The greastest mercy of storytelling though perhaps is its benevolence in accepting whatever audience is willing to listen. How often have the ears of a teddy bear given solace to one who needed to be heard? And how often have you seen a young child playing alone, yet rigorously chatting away with dolls or animals, convinced of the participation of its audience? Even to the point of giving both pet and inanimate object a voice of their own to respond to the tales shared. Have we not heard of isolated souls driven to mutter stories to themselves in the dark… on a bench in the park or in a house that no longer is as full of life, as it once was?

As bloggers we become merely one more extention of this ageless custom of telling stories to perceived audiences. More or less cohesive ramblings and observations foster questions we rhetorically answer on behalf of those we hope to be listening. The audience we tell ourselves is there. The audience we miss and need so much, we – like the child at play or the lonely old man – are willing and capable of making it up.

Yes, even when no one else will or can listen, we create an audience to validate the need to keep telling all these stories that mean so much to us. Stories that give sound to our heart of hearts and inner voice over the din of life and whatever challenges we face. And so, we become our own flawed heroes, our own redeemed villains.

The past couple of months have given rise to these thoughts in me. Death and severe illness of loved ones, disruptions of a kind that leaves normalcy in ruins and priorities in shambles. In this, I have thought of stories. Of preserving and passing on the wisdom of one generation to the next before it is too late. Of the narcissistic need at times to take center stage and leave an impression on those whose love I so desperately need. Of reiterating and asserting my own presence when life threatens to drown me and wash away any sign I was ever here. Of the wish to connect, to be heard, to touch and be touched… and of existing even in the smallest memory in someone else’s head in the hope that it may just keep me – and my stories – immortal.

The reasons and logic behind all these drives are simple enough to comprehend, and I realised that above and beyond them,… like a single red thread… lies the innate subconscious understanding that without stories, we may just go insane. We need them as much as they need us. They heal us of the injustices done to us, when we can recount our victories and triumphs. They redeem us, when we can tell of survival in the wake of loss and destruction. They release us from the confinement of loneliness. Stories heal the paralysis of fear, sin and shame by calling out the beasts into the light and showing us a way to salvation.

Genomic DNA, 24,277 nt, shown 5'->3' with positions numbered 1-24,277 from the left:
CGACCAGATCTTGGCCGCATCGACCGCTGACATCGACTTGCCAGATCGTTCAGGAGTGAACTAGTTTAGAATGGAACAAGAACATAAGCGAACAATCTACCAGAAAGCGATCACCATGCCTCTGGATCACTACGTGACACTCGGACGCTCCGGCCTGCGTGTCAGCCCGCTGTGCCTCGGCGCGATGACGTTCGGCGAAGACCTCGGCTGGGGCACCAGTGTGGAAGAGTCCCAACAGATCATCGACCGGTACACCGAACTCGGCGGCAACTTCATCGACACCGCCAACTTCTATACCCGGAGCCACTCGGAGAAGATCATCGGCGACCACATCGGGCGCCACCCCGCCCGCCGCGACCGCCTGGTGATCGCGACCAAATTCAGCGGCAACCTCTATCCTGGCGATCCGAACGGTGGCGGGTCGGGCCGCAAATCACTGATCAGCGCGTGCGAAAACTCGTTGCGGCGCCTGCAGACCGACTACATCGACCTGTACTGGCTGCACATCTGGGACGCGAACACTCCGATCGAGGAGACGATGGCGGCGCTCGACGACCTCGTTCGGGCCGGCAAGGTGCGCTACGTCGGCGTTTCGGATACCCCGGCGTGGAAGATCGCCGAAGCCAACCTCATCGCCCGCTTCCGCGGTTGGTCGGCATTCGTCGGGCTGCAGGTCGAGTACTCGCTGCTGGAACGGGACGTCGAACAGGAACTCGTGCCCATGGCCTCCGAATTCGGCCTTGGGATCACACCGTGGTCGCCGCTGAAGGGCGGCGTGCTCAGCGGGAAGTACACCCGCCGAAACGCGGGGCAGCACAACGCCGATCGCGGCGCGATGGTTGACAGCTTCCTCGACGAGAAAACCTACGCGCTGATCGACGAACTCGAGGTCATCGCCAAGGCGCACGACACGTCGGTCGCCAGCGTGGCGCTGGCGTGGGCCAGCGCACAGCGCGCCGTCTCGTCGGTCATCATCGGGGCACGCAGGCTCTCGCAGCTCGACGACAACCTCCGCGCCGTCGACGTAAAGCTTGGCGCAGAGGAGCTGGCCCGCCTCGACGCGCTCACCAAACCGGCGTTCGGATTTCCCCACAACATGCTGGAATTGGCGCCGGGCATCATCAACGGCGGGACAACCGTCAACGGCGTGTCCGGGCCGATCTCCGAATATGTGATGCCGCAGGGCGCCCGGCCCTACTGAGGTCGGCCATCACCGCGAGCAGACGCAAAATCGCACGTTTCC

In this I came face to face with my own feeble self. I saw the predictability of my own mentality. The repeating circles of challenge, resignation, resistance, struggle and conquest. I saw the part storytelling takes in that process, and realised I am not all that different from neither the child talking to her dolls, or the old man muttering to himself on a park bench.

Whatever stories I tell, whether they are real or made up, they embody the best and the worst of me – and as long as I can say those things out loud, the weak in me can find solace in the tenacity of the strong. My frailty can find strength in the surge of something greater and more powerful than what holds me back. My blindness can gain sight through the eyes of others, and my muteness can speak the secrets that shame hides both from me and from the world around me.

In telling stories I heal and find my way back home.

“… and I lived happily everafter.”

The end.

Storytelling and its healing power